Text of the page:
Audio Theory 3: Listening Blog 2
My Aeon is a nightclub that is home to Melbourne’s psytrance and techno scene, and has undergone several renovations to improve the acoustic quality and experience of the space.
My Aeon ground floor (My Aeon 2021).
The space in 2015 had a bar and chill area upon entry and a long, narrow corridor past the cool room and storage space to the dance floor. Beyond that was a large outdoor courtyard with another stage. This setup kept the bar quiet, however the back was quite loud, especially with the outside stage running all night. After a renovation the following year, another dance floor was created upstairs to replace the outside stage, and the ground floor became one open space (Webb 2016, para. 3). This reduced the dance floor claustrophobia however without the rooms separating the bar from the dance floor, much acoustic treatment was needed to reduce noise for bartenders and to comply with local SEPP N-2 regulations.
In an interview (Webb 2016, para. 4), club curator Bassiray claims that a “significant amount [was] spent on acoustic treatment and sound engineers,” and the “rooms are essentially being designed like sound studios.” The treatment takes ideas from the Live End Dead End (LEDE) design where there are two distinct acoustics – the ‘dead’ part of the room attenuates “first-order reflections which cause the most colouration,” and the ‘live’ end remains untreated to “retain the reverberant tail” (Fazenda, Angus & Cox 2015, para. 12). In My Aeon this allows the majority of the space to sound natural while reducing early reflections for the dance floor and DJ. For this effect, broadband absorbers line the ceiling, behind the decks, and entry wall opposite the speakers. Drywall is used on the dance floor sides to absorb reflections without creating a fully ‘dead’ sound.
In the ‘live’ end, the bar space and chill area is quiet enough to hold a conversation and be functional for staff. This is aided by positioning the bar behind the staircase to block direct sound, and creating a live yet diffuse chill space with furniture and bare brick walls after reducing early reflections on the dance floor and entry wall.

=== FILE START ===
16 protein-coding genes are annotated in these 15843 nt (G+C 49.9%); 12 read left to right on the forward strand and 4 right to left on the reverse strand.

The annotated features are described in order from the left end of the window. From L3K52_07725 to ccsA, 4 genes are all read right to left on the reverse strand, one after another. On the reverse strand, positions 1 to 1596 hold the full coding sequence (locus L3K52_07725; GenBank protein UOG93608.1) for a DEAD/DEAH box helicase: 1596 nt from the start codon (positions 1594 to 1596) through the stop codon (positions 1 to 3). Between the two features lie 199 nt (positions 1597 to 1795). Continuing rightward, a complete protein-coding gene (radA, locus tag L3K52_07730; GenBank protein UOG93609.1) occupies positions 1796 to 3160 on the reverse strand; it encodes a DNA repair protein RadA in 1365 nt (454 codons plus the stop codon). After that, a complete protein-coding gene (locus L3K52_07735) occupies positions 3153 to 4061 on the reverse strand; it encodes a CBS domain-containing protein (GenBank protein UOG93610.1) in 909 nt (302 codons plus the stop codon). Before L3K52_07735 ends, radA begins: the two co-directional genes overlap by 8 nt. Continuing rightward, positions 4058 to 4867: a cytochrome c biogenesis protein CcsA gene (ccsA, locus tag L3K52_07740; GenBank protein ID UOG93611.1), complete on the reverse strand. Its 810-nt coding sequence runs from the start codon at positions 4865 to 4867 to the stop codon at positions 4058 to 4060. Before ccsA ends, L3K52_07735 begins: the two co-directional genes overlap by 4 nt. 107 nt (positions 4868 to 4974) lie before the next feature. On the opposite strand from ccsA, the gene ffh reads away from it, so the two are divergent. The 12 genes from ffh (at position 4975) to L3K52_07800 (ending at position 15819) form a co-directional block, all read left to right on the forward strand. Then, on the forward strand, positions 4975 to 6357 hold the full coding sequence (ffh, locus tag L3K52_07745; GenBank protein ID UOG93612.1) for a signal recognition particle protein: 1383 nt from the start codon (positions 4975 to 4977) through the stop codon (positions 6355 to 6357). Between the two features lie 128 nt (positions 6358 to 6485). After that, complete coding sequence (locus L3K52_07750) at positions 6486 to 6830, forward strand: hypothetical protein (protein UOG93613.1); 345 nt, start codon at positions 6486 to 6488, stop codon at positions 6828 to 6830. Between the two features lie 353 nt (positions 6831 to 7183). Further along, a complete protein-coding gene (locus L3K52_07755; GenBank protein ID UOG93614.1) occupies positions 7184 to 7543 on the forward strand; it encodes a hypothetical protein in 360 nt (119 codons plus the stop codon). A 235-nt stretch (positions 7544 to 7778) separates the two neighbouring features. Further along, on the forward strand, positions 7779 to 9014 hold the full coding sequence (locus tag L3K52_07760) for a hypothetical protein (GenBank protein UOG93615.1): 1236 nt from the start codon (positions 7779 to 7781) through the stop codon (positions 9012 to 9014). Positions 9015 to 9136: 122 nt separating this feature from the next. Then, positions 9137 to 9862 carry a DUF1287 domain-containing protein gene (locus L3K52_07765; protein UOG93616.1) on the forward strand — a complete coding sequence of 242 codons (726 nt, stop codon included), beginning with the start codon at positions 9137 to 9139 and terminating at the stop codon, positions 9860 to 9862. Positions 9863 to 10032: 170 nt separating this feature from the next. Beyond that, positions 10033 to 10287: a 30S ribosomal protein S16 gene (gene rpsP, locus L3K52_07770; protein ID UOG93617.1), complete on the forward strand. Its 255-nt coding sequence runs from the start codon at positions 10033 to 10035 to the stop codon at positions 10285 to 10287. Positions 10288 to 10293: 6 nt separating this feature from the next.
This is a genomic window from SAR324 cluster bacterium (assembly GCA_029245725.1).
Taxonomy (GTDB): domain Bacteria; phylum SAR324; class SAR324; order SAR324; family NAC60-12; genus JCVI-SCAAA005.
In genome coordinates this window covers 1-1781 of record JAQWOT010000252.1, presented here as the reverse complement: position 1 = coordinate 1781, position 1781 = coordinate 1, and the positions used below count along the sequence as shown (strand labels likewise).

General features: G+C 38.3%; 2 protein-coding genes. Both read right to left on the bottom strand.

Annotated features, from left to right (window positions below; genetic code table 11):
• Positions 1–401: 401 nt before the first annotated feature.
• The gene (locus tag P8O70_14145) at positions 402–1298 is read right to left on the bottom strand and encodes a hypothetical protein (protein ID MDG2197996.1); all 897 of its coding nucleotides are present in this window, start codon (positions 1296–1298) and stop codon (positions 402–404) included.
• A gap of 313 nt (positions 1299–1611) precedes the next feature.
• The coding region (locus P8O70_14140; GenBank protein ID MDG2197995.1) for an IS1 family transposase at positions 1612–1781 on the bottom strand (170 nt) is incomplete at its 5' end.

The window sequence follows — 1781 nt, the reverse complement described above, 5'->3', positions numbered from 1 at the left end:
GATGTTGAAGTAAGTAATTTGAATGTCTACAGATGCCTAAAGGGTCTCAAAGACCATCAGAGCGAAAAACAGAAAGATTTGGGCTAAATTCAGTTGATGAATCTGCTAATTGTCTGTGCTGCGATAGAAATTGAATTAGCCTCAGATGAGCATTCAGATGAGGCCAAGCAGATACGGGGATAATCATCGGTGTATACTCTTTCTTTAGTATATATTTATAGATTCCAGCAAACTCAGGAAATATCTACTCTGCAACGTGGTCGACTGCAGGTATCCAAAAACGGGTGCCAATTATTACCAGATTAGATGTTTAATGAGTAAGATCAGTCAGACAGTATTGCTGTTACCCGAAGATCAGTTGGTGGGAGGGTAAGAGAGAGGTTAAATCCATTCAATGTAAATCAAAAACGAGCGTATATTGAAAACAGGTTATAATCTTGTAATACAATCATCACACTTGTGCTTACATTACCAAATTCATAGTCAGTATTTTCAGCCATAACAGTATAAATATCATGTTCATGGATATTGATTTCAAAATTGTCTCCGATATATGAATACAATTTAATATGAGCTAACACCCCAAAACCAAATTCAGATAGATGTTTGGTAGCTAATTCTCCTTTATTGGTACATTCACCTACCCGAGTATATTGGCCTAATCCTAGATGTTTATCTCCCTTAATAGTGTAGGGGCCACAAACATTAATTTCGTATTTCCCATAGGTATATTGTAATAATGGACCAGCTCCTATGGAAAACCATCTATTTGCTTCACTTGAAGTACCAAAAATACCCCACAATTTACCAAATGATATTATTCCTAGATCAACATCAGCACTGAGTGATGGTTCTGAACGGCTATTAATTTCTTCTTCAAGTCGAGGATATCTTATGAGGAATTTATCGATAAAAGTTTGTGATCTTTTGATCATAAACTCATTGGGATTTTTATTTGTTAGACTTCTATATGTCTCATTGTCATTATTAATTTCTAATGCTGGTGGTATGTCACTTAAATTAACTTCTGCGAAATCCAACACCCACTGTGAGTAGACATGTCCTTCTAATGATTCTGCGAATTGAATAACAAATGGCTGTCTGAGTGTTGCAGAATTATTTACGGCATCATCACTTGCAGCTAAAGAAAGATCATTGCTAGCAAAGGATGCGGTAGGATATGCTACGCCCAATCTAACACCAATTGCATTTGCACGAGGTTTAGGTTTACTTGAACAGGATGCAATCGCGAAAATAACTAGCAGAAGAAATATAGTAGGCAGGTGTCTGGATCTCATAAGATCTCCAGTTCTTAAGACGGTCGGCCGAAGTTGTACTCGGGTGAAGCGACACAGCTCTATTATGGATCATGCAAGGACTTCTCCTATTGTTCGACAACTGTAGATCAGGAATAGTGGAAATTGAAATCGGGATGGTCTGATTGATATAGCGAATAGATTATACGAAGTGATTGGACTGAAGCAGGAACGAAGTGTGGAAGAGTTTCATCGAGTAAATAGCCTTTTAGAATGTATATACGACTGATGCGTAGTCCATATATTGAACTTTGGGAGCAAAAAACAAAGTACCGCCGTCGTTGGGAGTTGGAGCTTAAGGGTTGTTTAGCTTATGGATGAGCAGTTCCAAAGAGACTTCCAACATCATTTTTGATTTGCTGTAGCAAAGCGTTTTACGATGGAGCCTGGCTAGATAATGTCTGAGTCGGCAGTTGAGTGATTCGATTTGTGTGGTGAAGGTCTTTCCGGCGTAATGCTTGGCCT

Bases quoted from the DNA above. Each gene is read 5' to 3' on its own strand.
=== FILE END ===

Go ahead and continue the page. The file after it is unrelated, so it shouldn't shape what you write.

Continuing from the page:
My Aeon’s acoustic treatment also serves to reduce noise escaping. The entrance is a short, snaked, and thickly lined with foam which reduces sound when the front door opens as there is no direct path out. Similarly the courtyard exit was recently renovated to include a small space covered in foam and second door to reduce sound outside.
Typical LEDE room setup (7btin 2021).
For a building the size of a small townhouse, My Aeon’s renovations and treatments have been incredibly effective for patrons, performers, and workers whilst maintaining a natural atmosphere. Its acoustics make it easy to pull a mix, hear customers, and be fully engrossed in loud blasting music all in the space of one room.
Ellie Walsh Boiler Room set (Walsh 2019)
Fazenda, B, Angus, J & Cox, T 2015, ‘The SOS Guide To Control Room Design’, Sound On Sound, viewed 2 November 2021, https://www.soundonsound.com/techniques/sos-guide-control-room-design
My Aeon, Functions, online image, viewed 5 November 2021, https://www.myaeon.com.au/functions
Walsh, E, Ellie Walsh @ Boiler Room, My Aeon, online video, viewed 5 November 2021, https://www.facebook.com/djelliewalsh/videos/2406219762934514
Webb, A 2016, ‘After an extensive makeover, the venue will reopen in June under the programming guidance of Funf's Darius Bassiray’, Resident Advisor, viewed 2 November 2021, https://ra.co/news/33238
7btin.net, lede control room design, online image, viewed 5 November 2021, https://7btin.net/lede-control-room-design/